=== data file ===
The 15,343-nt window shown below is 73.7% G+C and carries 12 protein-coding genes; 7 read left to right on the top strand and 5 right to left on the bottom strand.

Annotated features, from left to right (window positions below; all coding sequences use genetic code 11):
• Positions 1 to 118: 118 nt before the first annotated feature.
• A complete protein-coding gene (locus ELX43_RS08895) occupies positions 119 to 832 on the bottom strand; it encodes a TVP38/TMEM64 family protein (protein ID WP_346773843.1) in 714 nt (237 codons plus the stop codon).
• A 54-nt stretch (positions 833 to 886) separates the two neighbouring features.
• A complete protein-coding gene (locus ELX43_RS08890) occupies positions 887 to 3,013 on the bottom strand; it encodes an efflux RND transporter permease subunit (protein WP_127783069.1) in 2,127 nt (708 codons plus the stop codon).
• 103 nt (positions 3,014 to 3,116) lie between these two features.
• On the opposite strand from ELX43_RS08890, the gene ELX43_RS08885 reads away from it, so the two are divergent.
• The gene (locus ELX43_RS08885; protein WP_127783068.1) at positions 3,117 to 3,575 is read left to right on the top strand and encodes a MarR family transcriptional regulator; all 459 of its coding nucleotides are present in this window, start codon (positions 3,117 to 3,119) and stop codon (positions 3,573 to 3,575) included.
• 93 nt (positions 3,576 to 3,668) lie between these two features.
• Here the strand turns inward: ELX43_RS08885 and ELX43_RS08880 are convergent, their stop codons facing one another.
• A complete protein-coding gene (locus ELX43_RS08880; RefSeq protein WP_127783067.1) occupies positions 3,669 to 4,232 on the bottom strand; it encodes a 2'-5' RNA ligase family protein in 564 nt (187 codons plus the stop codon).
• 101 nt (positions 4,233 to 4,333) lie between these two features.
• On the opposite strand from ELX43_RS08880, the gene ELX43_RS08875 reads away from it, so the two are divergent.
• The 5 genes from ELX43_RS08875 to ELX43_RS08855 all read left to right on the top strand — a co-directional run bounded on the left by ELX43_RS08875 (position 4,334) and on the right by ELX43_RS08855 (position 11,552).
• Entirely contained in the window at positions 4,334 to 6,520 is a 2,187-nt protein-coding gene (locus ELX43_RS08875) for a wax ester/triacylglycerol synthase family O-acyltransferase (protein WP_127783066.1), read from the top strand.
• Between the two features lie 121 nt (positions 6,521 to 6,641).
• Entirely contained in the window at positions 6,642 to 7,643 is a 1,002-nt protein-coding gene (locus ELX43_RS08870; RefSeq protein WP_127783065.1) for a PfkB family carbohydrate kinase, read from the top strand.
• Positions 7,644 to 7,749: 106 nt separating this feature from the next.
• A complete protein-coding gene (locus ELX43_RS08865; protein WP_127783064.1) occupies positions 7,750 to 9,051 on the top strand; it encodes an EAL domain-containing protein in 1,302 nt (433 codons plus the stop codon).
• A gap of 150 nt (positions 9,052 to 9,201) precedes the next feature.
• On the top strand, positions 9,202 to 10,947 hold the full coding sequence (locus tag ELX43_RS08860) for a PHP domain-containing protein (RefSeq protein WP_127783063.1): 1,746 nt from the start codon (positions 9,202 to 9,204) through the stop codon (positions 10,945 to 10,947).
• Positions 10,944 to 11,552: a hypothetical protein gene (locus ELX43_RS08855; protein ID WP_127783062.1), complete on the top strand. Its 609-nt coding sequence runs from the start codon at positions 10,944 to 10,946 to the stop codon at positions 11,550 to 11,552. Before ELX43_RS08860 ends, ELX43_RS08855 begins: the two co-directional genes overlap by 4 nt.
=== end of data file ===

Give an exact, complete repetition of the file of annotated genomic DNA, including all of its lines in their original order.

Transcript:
The 15,343-nt window shown below is 73.7% G+C and carries 12 protein-coding genes; 7 read left to right on the top strand and 5 right to left on the bottom strand.

Annotated features, from left to right (window positions below; all coding sequences use genetic code 11):
• Positions 1 to 118: 118 nt before the first annotated feature.
• A complete protein-coding gene (locus ELX43_RS08895) occupies positions 119 to 832 on the bottom strand; it encodes a TVP38/TMEM64 family protein (protein ID WP_346773843.1) in 714 nt (237 codons plus the stop codon).
• A 54-nt stretch (positions 833 to 886) separates the two neighbouring features.
• A complete protein-coding gene (locus ELX43_RS08890) occupies positions 887 to 3,013 on the bottom strand; it encodes an efflux RND transporter permease subunit (protein WP_127783069.1) in 2,127 nt (708 codons plus the stop codon).
• 103 nt (positions 3,014 to 3,116) lie between these two features.
• On the opposite strand from ELX43_RS08890, the gene ELX43_RS08885 reads away from it, so the two are divergent.
• The gene (locus ELX43_RS08885; protein WP_127783068.1) at positions 3,117 to 3,575 is read left to right on the top strand and encodes a MarR family transcriptional regulator; all 459 of its coding nucleotides are present in this window, start codon (positions 3,117 to 3,119) and stop codon (positions 3,573 to 3,575) included.
• 93 nt (positions 3,576 to 3,668) lie between these two features.
• Here the strand turns inward: ELX43_RS08885 and ELX43_RS08880 are convergent, their stop codons facing one another.
• A complete protein-coding gene (locus ELX43_RS08880; RefSeq protein WP_127783067.1) occupies positions 3,669 to 4,232 on the bottom strand; it encodes a 2'-5' RNA ligase family protein in 564 nt (187 codons plus the stop codon).
• 101 nt (positions 4,233 to 4,333) lie between these two features.
• On the opposite strand from ELX43_RS08880, the gene ELX43_RS08875 reads away from it, so the two are divergent.
• The 5 genes from ELX43_RS08875 to ELX43_RS08855 all read left to right on the top strand — a co-directional run bounded on the left by ELX43_RS08875 (position 4,334) and on the right by ELX43_RS08855 (position 11,552).
• Entirely contained in the window at positions 4,334 to 6,520 is a 2,187-nt protein-coding gene (locus ELX43_RS08875) for a wax ester/triacylglycerol synthase family O-acyltransferase (protein WP_127783066.1), read from the top strand.
• Between the two features lie 121 nt (positions 6,521 to 6,641).
• Entirely contained in the window at positions 6,642 to 7,643 is a 1,002-nt protein-coding gene (locus ELX43_RS08870; RefSeq protein WP_127783065.1) for a PfkB family carbohydrate kinase, read from the top strand.
• Positions 7,644 to 7,749: 106 nt separating this feature from the next.
• A complete protein-coding gene (locus ELX43_RS08865; protein WP_127783064.1) occupies positions 7,750 to 9,051 on the top strand; it encodes an EAL domain-containing protein in 1,302 nt (433 codons plus the stop codon).
• A gap of 150 nt (positions 9,052 to 9,201) precedes the next feature.
• On the top strand, positions 9,202 to 10,947 hold the full coding sequence (locus tag ELX43_RS08860) for a PHP domain-containing protein (RefSeq protein WP_127783063.1): 1,746 nt from the start codon (positions 9,202 to 9,204) through the stop codon (positions 10,945 to 10,947).
• Positions 10,944 to 11,552: a hypothetical protein gene (locus ELX43_RS08855; protein ID WP_127783062.1), complete on the top strand. Its 609-nt coding sequence runs from the start codon at positions 10,944 to 10,946 to the stop codon at positions 11,550 to 11,552. Before ELX43_RS08860 ends, ELX43_RS08855 begins: the two co-directional genes overlap by 4 nt.